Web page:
The Ayyam Gallery has opened a new experimental space that challenges the ecosystem of art in Beirut
Among the few experimental art spaces that have appeared in Beirut in recent years – outside the circle of traditional galleries – there is a new substantive addition: Ayyam Projects.
A twin space to the Beirut branch of Ayyam Gallery, one of the leading galleries in the region, the gallery is best known for its relentless championing of modern and contemporary art from Syria. Now operating in London as well and being visible in offsite projects and art fairs, Ayyam celebrated its fifth anniversary in Beirut on 30 October with an exhibition of established artists Nadim Karam and Safwan Dahoul. The anniversary exhibition was held in parallel to the inauguration of the projects space. While the format is not new, Ayyam does challenge the ecosystem of art in Beirut by being the first commercial gallery to launch and support a non-conventional space.
The driving force behind the project, it would seem, is a need to alter the perception of what is considered art by both the public domain and the collecting community. This isn’t something necessarily without an aim to expand the margins of the art market itself, but in a region where contemporary art is so young and the model of cultural institution largely traditional, these experiments are in for a very long term bet if the aim is to change the mindset of collectors educated by auction houses and galleries, rather than merely expand the scope of sales. The operational mode, however, of a project space supported by a gallery, however, isn’t too different from that of a non-profit and that’s something Ayyam Projects is keen on stressing.
The project space, located in an area adjacent to Ayyam Beirut that formerly hosted a now defunct art gallery, opened with the exhibition Postponed Democracy by a Syrian artist resident in Beirut, Abdul Karim Majdal Al-Beik. Featuring a main installation piece alongside a number of objects and images, the exhibition lies at the final boundary between photography, painting and installation and runs until 10 January.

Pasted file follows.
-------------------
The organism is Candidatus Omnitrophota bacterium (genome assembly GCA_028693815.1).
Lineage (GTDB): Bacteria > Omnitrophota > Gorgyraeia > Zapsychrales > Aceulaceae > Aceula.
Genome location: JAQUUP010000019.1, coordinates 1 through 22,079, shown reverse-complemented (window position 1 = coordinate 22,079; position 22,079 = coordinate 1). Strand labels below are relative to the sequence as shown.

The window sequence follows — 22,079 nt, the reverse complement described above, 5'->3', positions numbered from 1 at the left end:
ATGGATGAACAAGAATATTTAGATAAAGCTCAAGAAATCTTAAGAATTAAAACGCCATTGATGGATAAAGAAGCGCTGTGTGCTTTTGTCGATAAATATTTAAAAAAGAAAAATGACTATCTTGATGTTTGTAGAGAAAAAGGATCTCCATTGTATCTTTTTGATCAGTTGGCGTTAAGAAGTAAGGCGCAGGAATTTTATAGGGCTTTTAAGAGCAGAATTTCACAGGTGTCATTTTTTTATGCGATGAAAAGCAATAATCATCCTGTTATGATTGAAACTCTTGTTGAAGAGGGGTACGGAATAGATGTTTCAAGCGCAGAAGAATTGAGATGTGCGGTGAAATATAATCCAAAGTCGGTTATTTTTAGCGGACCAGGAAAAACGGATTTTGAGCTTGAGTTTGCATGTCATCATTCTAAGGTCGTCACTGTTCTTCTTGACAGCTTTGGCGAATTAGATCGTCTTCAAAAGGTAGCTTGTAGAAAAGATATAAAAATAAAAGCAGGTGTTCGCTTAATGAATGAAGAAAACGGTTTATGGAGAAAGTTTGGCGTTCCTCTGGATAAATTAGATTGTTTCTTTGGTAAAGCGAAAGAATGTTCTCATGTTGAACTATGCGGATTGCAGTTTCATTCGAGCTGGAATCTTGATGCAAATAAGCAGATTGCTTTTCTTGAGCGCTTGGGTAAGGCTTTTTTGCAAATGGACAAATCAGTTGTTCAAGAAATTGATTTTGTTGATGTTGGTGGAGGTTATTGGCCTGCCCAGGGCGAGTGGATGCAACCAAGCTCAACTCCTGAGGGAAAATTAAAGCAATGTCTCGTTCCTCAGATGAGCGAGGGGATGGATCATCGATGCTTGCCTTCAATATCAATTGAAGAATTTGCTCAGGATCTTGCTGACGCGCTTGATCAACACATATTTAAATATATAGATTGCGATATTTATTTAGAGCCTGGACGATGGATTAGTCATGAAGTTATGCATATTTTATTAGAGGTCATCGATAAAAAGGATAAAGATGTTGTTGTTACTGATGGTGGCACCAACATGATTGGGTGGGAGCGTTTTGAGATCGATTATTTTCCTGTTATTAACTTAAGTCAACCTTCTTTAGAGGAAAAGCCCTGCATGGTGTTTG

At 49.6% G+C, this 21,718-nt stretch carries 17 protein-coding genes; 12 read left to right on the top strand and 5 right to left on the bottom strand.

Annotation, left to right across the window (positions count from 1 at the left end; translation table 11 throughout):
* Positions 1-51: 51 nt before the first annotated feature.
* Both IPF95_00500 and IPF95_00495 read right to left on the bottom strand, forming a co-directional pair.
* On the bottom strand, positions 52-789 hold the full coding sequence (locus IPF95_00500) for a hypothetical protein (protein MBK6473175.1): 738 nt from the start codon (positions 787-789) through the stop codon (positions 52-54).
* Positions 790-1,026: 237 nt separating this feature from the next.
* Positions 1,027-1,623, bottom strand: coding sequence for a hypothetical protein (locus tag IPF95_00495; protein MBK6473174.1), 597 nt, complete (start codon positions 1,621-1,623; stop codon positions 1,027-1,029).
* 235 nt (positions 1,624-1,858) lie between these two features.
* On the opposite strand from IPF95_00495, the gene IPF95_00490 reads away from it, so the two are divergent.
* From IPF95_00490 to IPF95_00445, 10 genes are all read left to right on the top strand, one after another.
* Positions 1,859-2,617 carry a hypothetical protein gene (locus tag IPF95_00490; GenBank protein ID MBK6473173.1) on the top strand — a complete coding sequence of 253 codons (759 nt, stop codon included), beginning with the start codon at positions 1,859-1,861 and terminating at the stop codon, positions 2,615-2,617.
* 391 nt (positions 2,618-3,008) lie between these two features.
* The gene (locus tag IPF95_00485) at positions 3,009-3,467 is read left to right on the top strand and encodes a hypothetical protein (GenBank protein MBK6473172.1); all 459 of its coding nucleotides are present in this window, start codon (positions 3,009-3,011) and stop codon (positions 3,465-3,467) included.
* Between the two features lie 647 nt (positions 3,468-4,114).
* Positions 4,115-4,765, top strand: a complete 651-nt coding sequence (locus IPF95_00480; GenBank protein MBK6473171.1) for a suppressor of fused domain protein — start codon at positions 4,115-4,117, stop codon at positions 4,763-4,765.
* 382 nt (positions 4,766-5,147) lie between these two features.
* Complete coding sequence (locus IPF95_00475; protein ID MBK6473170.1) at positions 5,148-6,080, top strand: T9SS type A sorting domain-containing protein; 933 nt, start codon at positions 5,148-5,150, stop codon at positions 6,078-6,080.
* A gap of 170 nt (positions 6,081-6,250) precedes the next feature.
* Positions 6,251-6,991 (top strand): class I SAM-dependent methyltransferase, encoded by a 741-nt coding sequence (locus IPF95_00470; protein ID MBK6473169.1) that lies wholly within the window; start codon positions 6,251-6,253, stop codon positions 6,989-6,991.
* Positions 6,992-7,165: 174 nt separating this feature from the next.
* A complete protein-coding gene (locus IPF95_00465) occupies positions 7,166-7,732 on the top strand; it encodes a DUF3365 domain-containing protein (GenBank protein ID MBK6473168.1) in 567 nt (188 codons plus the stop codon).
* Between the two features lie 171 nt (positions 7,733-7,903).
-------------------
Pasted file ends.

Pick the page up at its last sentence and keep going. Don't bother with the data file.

The show is, first of all, in the spirit of a projects space, a significant departure for the artist in his practice, who had previously earned a reputation for his semi-abstract paintings in the tradition of social realism. Albeit not conceptually distant, the new work is engaged with the lack of political participation among the new generation across the Arab world.
With a fragile and almost invisible public space, people retreat into the private sphere where the invisibility becomes synonymous with their identities. With political participation, the artist refers to the polling and voting mechanisms, highlighting the need to expand the field of politics from law and order into community building and socialisation. Almost obsessed with these mechanisms, the work in the exhibition attempts to simultaneously define, debate and criticise the tools that make it possible to exit invisibility in times of turbulence and revolution. The work, while consistent, is still somewhat open-ended and not yet in possession of its own symbols, but it remains conceptually ambitious and open to different readings, doing justice to the new space where it is hosted.
A version of this article appeared in print in Selections, The Rose Tinted issue #28, on page 30.